Flight to quality: With turmoil in crypto, investors have been moving out of the stablecoins or switching from Tether to USDC

Source: Bloomberg


Lack of transparency has been a common thread with the failure of centralized lending and borrowing platforms after the collapse of Terra and 3AC. USDT is known to have lower quality reserves than its competitor, USDC, though they have recently reduced their holdings of commercial paper and aim to eliminate them altogether. Both companies publish reports but full audits would immediately erase any doubts about their ability to fully redeem coins for USD.

On July 1st, Tether announced that its commercial paper holdings fell to $8.4bn from $20 bn previously, of which $5bn expire at the end of this month so they will be even less exposed. US Treasuries will increase as a percentage of reserves. The company publishes quarterly assurance reports so we have yet to see this in the documents. The company also announced that they had a BTC-denominated loan outstanding to now insolvent lending platform Celsius, which was 130% overcollateralized and say there was no loss to Tether from this.

Circle-backed USDC on the other hand, now publishes weekly attestations, though admittedly no audits yet. In a further bid to increase transparency, this week they published a breakdown of all the bonds they hold. 75% of their holdings are in Treasuries and 25% in cash.

Tether’s latest assurance report (not a full audit) from May 31st, showed over $20 bn in commercial paper, which it now says stands at $8.4bn

Source: Tether

In response to eroding confidence, decentralized lending platform, Aave, proposed its own decentralized USD-pegged collateral-backed stablecoin, GHO. Users will be able to borrow GHO against a crypto-collateral at their discretion without the need of a centralized intermediary. Although their collateral will be locked, borrowers will still be able to earn yield, which is algorithmically determined. When users repay their debt, the GHO is burned. 

Top defi lending protocol, Aave, proposed its own answer to a stablecoin, in the form of GHO, which could generate additional revenues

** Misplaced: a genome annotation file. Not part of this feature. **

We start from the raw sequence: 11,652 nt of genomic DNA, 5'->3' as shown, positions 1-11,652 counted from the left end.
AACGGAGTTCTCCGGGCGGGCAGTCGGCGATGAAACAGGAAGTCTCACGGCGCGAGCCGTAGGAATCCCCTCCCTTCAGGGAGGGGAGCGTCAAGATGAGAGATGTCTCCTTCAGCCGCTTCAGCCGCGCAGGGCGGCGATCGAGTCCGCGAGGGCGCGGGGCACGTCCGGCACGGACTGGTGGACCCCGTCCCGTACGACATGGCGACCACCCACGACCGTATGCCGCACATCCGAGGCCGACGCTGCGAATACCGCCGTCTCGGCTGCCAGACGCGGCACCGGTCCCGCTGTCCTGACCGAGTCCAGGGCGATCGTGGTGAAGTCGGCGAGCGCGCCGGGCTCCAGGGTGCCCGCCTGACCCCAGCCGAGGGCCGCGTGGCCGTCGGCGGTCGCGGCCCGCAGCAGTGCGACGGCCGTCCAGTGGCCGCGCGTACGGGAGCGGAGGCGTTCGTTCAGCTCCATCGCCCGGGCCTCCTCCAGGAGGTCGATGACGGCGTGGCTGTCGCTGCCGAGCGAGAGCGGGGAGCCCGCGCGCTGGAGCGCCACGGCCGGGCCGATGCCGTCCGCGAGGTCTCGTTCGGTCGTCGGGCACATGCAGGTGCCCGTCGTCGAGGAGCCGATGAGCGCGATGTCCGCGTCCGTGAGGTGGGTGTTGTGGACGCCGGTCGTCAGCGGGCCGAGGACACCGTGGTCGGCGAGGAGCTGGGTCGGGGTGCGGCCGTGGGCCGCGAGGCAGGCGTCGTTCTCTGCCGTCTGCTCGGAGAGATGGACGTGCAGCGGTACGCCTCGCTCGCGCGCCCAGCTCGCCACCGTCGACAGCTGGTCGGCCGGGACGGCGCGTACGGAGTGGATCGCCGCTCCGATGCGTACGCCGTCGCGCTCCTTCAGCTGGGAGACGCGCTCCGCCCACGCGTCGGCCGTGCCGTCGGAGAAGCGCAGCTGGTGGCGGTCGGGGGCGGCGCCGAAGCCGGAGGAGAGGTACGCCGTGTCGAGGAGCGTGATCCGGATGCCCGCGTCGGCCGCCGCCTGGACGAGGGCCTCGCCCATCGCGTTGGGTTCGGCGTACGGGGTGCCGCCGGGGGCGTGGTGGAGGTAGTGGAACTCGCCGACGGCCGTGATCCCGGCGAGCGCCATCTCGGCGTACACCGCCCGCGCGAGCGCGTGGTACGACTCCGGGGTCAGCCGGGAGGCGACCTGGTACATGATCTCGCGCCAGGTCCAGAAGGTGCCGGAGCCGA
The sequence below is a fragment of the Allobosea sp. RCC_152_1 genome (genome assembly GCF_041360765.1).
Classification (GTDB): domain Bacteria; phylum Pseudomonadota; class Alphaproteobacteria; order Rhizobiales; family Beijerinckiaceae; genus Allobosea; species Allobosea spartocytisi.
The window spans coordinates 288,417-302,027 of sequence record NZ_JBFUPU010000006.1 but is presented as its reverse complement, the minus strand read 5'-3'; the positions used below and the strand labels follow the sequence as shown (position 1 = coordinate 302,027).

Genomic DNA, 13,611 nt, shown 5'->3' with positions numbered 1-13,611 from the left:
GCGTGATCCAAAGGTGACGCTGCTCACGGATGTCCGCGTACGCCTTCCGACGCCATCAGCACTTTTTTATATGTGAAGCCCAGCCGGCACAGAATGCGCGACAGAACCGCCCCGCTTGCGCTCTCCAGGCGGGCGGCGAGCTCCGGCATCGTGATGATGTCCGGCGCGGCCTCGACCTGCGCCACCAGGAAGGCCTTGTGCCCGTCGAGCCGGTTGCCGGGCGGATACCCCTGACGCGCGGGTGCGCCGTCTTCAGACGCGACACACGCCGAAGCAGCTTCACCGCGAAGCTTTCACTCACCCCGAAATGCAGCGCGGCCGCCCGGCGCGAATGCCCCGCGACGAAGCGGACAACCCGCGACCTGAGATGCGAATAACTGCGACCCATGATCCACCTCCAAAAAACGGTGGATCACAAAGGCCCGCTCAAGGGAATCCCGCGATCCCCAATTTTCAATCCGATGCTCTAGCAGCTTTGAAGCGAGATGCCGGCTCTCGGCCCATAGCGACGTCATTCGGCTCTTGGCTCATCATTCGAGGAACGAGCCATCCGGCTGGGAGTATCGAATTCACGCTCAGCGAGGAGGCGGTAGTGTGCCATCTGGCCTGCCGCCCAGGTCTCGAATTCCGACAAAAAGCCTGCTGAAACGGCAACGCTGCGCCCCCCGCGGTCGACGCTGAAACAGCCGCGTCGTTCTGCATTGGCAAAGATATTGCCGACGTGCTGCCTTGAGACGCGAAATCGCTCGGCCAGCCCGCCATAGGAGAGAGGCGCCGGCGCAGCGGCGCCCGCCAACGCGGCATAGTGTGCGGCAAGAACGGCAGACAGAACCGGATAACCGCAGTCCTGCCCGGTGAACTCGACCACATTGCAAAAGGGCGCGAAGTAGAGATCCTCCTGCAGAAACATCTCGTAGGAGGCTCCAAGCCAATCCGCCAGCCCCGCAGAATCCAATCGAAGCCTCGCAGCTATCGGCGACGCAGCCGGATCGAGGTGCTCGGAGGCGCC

Source: Coingecko


In terms of price performance, Defi assets diverged from BTC and ETH to end the week up 11%. Uniswap (+21%), Aave( +29%), Curve (+15%) and Compound (+25%) posted the best performance among the larger caps in DeFi.

Total Defi TVL, however, is down 2% for the week at $76.2 bn. Top lender Aave’s TVL was down 17%, while dydx derivatives exchange fell 10% and Compound saw a 5% increase. Bucking the trend, Tron protocol Just Lend’s TVL is up 12% and 94% so far this month and is number seven with a $3.2bn TVL. The DAO, the first lending app on Tron, sets interest rates based on algorithms.

Tron TVL picked up due to the popularity of Just Lend, which has 56% dominance onchain

Source: Defi Llama


As expected Celsius filed for bankruptcy this week, declaring a $1.2 bn hole in its balance sheet, which is a rosy scenario given the value of its CEL tokens is likely zero and other assets will sell at a haircut.

According to a court action filed by KeyFi, a firm hired to deploy DeFi strategies for Celsius, it failed to perform basic hedges on its ETH liabilities with depositors, which provoked huge losses when ETH shot up in 2021, and they had invested customer deposits in other coins. KeyFi also accuses Celsius of improper accounting that led to a $200 mn liability, improper security and pumping their own CEL token. Read full the report here

The truth is out: at least a $1.2 bn shortfall and a massive haircut for Celsius customers

It was also revealed that Celsius’ largest creditor, Pharos, with an $81 mn outstanding loan, may have links to one of Alameda’s co-founders revealing the wide reach of the platform and the spider web of connections.


A gloomy economic outlook, tightening financial conditions and now hackers are giving more reasons to be bearish on crypto. A recent phishing attack on Uniswap has resulted in $4.7 million stolen from users who clicked the link to swap its currency for a "malicious token" called "UniswapLP" on the hacker's website. The hacker would then gain access to the wallet of the user and steal their crypto.

Despite the hack, the drop in price of 10% is consistent with the overall bearish market. Moreover, the hack wasn't a direct exploit of Uniswap’s protocol on Ethereum but rather a phishing attack in Web2 to which any industry can be a victim. 

Despite the phishing attack, Uniswap’s token fell in line with the market as traders recognized it was not a direct exploit

Until next week!

The Bequant Team

Martha Reyes

Emiliano Bruno

Callum Greaves

Artur Sakovich

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Martha Reyes Jul 15, 2022